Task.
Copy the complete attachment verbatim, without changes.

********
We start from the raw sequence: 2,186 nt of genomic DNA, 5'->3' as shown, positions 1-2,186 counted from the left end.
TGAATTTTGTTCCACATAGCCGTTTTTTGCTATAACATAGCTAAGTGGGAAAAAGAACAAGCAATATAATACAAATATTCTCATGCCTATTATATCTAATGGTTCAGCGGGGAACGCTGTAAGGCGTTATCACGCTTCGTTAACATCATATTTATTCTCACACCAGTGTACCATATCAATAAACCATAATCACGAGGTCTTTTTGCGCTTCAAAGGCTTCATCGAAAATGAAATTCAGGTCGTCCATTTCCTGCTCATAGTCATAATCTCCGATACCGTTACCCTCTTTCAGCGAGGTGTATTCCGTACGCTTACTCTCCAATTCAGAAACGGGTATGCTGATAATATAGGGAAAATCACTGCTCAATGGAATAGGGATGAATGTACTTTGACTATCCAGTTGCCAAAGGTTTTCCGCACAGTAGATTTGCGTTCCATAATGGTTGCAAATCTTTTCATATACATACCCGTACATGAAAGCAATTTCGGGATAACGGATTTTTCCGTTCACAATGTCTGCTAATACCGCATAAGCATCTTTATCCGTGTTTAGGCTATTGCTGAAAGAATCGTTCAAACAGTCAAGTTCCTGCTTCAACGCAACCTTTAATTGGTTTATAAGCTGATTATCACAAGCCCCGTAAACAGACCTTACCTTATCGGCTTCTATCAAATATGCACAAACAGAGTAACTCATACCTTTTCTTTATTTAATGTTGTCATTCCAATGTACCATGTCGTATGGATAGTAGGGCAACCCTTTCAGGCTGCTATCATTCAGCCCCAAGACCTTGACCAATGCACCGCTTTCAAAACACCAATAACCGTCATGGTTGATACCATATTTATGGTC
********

We start from the raw sequence: 2,186 nt of genomic DNA, 5'->3' as shown, positions 1-2,186 counted from the left end.
TGAATTTTGTTCCACATAGCCGTTTTTTGCTATAACATAGCTAAGTGGGAAAAAGAACAAGCAATATAATACAAATATTCTCATGCCTATTATATCTAATGGTTCAGCGGGGAACGCTGTAAGGCGTTATCACGCTTCGTTAACATCATATTTATTCTCACACCAGTGTACCATATCAATAAACCATAATCACGAGGTCTTTTTGCGCTTCAAAGGCTTCATCGAAAATGAAATTCAGGTCGTCCATTTCCTGCTCATAGTCATAATCTCCGATACCGTTACCCTCTTTCAGCGAGGTGTATTCCGTACGCTTACTCTCCAATTCAGAAACGGGTATGCTGATAATATAGGGAAAATCACTGCTCAATGGAATAGGGATGAATGTACTTTGACTATCCAGTTGCCAAAGGTTTTCCGCACAGTAGATTTGCGTTCCATAATGGTTGCAAATCTTTTCATATACATACCCGTACATGAAAGCAATTTCGGGATAACGGATTTTTCCGTTCACAATGTCTGCTAATACCGCATAAGCATCTTTATCCGTGTTTAGGCTATTGCTGAAAGAATCGTTCAAACAGTCAAGTTCCTGCTTCAACGCAACCTTTAATTGGTTTATAAGCTGATTATCACAAGCCCCGTAAACAGACCTTACCTTATCGGCTTCTATCAAATATGCACAAACAGAGTAACTCATACCTTTTCTTTATTTAATGTTGTCATTCCAATGTACCATGTCGTATGGATAGTAGGGCAACCCTTTCAGGCTGCTATCATTCAGCCCCAAGACCTTGACCAATGCACCGCTTTCAAAACACCAATAACCGTCATGGTTGATACCATATTTATGGTC